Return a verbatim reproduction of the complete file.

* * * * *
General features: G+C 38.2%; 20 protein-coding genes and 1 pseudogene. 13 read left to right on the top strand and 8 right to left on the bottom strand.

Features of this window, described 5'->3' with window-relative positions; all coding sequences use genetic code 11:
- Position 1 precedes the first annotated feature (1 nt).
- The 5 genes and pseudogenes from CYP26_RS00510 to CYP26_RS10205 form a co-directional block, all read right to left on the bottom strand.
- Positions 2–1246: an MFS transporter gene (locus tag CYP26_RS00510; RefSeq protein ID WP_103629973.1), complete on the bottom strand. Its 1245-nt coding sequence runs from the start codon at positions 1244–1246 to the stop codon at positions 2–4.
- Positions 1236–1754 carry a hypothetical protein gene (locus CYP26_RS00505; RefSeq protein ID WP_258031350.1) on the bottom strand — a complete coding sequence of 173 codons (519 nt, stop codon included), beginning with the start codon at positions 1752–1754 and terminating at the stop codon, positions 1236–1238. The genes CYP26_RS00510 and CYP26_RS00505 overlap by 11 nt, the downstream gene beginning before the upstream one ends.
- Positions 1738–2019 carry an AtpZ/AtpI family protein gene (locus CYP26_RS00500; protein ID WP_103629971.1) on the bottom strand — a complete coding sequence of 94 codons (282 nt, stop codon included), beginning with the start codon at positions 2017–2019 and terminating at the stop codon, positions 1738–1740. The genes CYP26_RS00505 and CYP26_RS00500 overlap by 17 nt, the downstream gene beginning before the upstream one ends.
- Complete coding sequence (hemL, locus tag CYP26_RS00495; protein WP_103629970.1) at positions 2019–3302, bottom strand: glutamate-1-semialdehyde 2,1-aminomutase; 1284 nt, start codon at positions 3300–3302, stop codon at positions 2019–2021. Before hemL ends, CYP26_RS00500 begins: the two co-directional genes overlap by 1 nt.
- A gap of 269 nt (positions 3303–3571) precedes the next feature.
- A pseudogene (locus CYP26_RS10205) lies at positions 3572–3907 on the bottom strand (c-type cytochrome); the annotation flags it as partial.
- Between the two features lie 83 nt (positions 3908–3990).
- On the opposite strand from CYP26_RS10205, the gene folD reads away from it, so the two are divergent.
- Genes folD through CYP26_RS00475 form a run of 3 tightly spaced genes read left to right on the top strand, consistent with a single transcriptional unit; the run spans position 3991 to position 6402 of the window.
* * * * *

General features: G+C 38.2%; 20 protein-coding genes and 1 pseudogene. 13 read left to right on the top strand and 8 right to left on the bottom strand.

Features of this window, described 5'->3' with window-relative positions; all coding sequences use genetic code 11:
- Position 1 precedes the first annotated feature (1 nt).
- The 5 genes and pseudogenes from CYP26_RS00510 to CYP26_RS10205 form a co-directional block, all read right to left on the bottom strand.
- Positions 2–1246: an MFS transporter gene (locus tag CYP26_RS00510; RefSeq protein ID WP_103629973.1), complete on the bottom strand. Its 1245-nt coding sequence runs from the start codon at positions 1244–1246 to the stop codon at positions 2–4.
- Positions 1236–1754 carry a hypothetical protein gene (locus CYP26_RS00505; RefSeq protein ID WP_258031350.1) on the bottom strand — a complete coding sequence of 173 codons (519 nt, stop codon included), beginning with the start codon at positions 1752–1754 and terminating at the stop codon, positions 1236–1238. The genes CYP26_RS00510 and CYP26_RS00505 overlap by 11 nt, the downstream gene beginning before the upstream one ends.
- Positions 1738–2019 carry an AtpZ/AtpI family protein gene (locus CYP26_RS00500; protein ID WP_103629971.1) on the bottom strand — a complete coding sequence of 94 codons (282 nt, stop codon included), beginning with the start codon at positions 2017–2019 and terminating at the stop codon, positions 1738–1740. The genes CYP26_RS00505 and CYP26_RS00500 overlap by 17 nt, the downstream gene beginning before the upstream one ends.
- Complete coding sequence (hemL, locus tag CYP26_RS00495; protein WP_103629970.1) at positions 2019–3302, bottom strand: glutamate-1-semialdehyde 2,1-aminomutase; 1284 nt, start codon at positions 3300–3302, stop codon at positions 2019–2021. Before hemL ends, CYP26_RS00500 begins: the two co-directional genes overlap by 1 nt.
- A gap of 269 nt (positions 3303–3571) precedes the next feature.
- A pseudogene (locus CYP26_RS10205) lies at positions 3572–3907 on the bottom strand (c-type cytochrome); the annotation flags it as partial.
- Between the two features lie 83 nt (positions 3908–3990).
- On the opposite strand from CYP26_RS10205, the gene folD reads away from it, so the two are divergent.
- Genes folD through CYP26_RS00475 form a run of 3 tightly spaced genes read left to right on the top strand, consistent with a single transcriptional unit; the run spans position 3991 to position 6402 of the window.